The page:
Current Maple Syrup News and Events

Current Maple Syrup News and Events, Maple Syrup News Articles.
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Edible holograms could someday decorate foods
Holograms are everywhere, from driver's licenses to credit cards to product packaging. And now, edible holograms could someday enhance foods. Researchers reporting in ACS Nano have developed a laser-based method to print nanostructured holograms on dried corn syrup films. The edible holograms could also be used to ensure food safety, label a product or indicate sugar content, the researchers say. (2021-02-17)

Understanding origins of Arizona's Sunset Crater eruption of 1,000 years ago
ASU School of Earth and Space Exploration scientist Amanda Clarke and her team have been working to solve the mysterious root cause of the Sunset Crater eruption and any lessons learned to better understand the threats similar volcanoes may pose around the world today. But as to why it erupted, that has remained a mystery, until now. Clarke's group is among the first to show the importance of carbon dioxide in volcanic eruptions. (2021-01-11)

Leaf microbiomes are a neighborhood affair in northern forests
Leaf microbiomes of sugar maple trees vary across the species' range, changing in accordance with the types of trees in the surrounding ''neighborhood.'' (2020-12-03)

China's most important trees are hiding in plain sight
A research collaboration between Chinese and American scientists has synthesized long-term biodiversity data from 12 immense forest study plots spanning 1,500 miles, from China's far north to its southern tropics. Their results, published today in the journal Ecology, point to maple trees - long appreciated for their autumn foliage and the syrup that graces our tables - as potential foundation species in both China and North America. (2020-10-30)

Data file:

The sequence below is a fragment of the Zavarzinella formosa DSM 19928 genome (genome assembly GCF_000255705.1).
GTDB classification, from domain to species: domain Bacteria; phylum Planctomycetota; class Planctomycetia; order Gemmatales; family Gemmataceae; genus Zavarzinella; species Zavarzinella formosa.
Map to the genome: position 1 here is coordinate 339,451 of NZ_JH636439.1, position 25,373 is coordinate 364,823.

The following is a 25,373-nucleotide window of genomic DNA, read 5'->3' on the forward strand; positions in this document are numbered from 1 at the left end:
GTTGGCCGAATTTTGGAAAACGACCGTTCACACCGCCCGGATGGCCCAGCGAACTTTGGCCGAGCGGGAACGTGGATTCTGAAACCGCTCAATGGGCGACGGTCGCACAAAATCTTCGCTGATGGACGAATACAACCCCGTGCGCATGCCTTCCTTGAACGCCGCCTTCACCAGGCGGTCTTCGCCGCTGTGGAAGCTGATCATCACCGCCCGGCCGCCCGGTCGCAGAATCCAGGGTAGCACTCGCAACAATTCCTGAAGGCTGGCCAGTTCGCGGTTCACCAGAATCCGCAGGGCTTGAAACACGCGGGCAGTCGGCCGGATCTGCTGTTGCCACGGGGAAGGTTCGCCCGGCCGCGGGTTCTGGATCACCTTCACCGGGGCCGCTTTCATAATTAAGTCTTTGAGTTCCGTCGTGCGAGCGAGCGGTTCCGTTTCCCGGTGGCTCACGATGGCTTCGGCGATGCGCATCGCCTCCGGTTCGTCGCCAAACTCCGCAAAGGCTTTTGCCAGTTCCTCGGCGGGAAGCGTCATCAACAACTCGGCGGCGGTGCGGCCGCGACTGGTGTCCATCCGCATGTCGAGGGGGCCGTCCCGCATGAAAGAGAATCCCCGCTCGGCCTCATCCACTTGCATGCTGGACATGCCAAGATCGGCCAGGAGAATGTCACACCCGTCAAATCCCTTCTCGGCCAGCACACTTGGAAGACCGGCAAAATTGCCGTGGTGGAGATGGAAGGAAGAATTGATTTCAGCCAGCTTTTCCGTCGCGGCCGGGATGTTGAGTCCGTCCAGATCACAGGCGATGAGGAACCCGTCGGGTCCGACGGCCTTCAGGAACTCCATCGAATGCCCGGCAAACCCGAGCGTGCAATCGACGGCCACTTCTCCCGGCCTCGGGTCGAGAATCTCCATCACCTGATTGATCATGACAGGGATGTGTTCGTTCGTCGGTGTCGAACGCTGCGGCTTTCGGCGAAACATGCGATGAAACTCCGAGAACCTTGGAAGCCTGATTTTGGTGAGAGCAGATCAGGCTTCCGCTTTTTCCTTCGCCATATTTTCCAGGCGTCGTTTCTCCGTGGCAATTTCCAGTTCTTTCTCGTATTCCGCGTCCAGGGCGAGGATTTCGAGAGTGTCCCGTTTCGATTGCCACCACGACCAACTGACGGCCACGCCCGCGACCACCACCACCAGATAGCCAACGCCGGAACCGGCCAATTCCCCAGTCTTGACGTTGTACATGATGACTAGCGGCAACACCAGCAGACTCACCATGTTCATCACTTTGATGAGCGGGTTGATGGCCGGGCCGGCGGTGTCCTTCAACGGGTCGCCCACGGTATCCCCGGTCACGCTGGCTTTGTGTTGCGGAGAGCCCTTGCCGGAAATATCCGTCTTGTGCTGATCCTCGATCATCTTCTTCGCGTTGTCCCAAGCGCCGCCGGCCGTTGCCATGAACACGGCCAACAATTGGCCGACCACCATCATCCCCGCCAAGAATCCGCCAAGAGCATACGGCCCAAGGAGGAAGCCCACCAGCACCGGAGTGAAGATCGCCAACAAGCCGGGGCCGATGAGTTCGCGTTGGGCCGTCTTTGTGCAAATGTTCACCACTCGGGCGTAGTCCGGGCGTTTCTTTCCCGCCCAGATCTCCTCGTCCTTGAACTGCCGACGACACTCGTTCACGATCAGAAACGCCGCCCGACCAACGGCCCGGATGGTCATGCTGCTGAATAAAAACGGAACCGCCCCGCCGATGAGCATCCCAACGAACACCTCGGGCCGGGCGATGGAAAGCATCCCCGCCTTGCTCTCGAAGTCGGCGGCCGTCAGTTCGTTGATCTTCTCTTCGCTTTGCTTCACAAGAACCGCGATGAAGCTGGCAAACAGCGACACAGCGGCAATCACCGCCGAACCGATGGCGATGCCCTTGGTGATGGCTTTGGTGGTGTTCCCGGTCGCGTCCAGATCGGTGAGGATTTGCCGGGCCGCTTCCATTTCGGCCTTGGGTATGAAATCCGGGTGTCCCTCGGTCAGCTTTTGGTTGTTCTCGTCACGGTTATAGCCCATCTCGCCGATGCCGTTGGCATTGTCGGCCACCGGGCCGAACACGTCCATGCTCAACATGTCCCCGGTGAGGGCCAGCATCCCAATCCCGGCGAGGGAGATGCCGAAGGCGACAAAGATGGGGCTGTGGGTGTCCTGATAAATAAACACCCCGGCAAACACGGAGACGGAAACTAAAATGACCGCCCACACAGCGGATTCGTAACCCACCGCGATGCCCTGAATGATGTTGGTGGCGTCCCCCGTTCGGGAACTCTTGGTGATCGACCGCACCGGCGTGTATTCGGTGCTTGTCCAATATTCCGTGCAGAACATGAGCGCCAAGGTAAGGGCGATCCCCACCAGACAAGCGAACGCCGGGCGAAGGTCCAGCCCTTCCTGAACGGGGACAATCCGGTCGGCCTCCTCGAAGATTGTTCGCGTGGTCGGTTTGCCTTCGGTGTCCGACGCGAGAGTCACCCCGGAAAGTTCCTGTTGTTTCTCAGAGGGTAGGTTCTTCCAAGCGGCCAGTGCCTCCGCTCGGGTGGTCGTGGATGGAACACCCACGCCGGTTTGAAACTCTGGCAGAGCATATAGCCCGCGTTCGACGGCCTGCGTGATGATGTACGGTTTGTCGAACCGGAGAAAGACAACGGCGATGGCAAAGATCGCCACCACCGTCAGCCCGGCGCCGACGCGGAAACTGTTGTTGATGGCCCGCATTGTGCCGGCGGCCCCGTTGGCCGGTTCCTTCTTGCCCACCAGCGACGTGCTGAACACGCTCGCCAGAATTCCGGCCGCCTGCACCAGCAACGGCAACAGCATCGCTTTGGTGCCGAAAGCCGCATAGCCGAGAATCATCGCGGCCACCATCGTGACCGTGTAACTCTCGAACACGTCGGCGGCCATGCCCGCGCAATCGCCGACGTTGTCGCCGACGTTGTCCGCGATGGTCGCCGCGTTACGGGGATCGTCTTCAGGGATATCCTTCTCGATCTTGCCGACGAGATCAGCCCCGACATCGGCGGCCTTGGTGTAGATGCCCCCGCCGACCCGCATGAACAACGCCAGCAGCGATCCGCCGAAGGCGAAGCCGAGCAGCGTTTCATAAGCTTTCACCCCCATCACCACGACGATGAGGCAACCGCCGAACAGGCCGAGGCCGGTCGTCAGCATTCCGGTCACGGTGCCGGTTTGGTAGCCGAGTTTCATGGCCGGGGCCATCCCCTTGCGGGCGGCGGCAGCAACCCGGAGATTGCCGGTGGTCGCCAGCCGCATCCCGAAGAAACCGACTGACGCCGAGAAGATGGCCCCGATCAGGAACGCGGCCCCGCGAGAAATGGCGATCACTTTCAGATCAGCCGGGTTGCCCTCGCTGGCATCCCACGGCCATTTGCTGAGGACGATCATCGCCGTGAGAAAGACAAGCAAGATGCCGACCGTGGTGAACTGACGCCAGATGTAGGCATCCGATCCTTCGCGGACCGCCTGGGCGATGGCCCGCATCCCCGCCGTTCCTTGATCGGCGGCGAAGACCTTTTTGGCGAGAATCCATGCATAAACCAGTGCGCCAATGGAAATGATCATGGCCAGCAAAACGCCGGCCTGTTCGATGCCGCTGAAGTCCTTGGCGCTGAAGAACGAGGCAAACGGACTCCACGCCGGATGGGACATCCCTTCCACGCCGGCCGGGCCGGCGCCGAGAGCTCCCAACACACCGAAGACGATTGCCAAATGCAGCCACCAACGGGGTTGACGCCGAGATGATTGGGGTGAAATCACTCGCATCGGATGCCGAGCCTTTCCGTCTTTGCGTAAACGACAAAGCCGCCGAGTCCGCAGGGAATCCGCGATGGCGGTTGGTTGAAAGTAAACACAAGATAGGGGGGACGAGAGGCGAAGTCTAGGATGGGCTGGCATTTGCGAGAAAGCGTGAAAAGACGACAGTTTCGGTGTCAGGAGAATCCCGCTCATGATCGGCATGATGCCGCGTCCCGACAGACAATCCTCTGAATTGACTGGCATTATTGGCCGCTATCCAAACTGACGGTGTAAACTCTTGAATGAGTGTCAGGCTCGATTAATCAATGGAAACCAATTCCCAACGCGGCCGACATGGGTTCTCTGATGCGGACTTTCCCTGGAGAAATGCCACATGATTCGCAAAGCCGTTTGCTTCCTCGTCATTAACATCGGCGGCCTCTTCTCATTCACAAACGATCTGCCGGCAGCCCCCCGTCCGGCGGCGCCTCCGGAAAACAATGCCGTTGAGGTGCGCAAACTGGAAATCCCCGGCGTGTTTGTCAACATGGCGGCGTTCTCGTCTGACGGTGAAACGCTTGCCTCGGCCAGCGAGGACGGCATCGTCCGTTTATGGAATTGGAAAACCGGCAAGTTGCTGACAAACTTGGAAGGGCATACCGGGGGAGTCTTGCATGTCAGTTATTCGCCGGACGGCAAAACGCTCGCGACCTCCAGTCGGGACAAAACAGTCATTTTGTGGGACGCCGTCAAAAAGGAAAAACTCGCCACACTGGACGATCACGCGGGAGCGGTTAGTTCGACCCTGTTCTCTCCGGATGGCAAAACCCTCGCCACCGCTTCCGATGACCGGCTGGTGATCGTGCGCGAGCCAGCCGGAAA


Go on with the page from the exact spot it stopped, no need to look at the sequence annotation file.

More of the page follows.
High fructose intake may drive aggressive behaviors, ADHD, bipolar
New research suggests that conditions such as attention deficit hyperactivity syndrome (ADHD), bipolar disorder, and even aggressive behaviors may be linked with sugar intake, and that it may have an evolutionary basis. (2020-10-16)

Trees prefer the big city life
A new study examines how trees respond to different urban intensities by comparing tree size and age, foliage nitrogen signature, nutrient and heavy metal content and other factors in forests in Newark, Del., and Philadelphia, Pa. Not only were the trees acclimated to urban conditions in the higher density Philadelphia forests, but the red maples there were actually healthier and more productive compared to those surrounded by less urbanization in Newark. (2020-10-16)

Fructose and glucose in high fructose corn syrup deliver a one-two punch to health
Consuming high fructose corn syrup appears to be as bad for your health as consuming sugar in the form of fructose alone, according to a new study from researchers at the University of California, Davis. The study reports health risks related to the type of sugar consumed, but also reveals novel risks when sugars are combined, which has important implications for dietary guidelines. (2020-09-17)

Global warming is changing our plant communities
In a comprehensive study of nearly 20,000 species, University of Miami research shows that plant communities are shifting to include more heat-loving species as a result of climate change. (2020-08-17)

USU mathematicians unravel a thread of string theory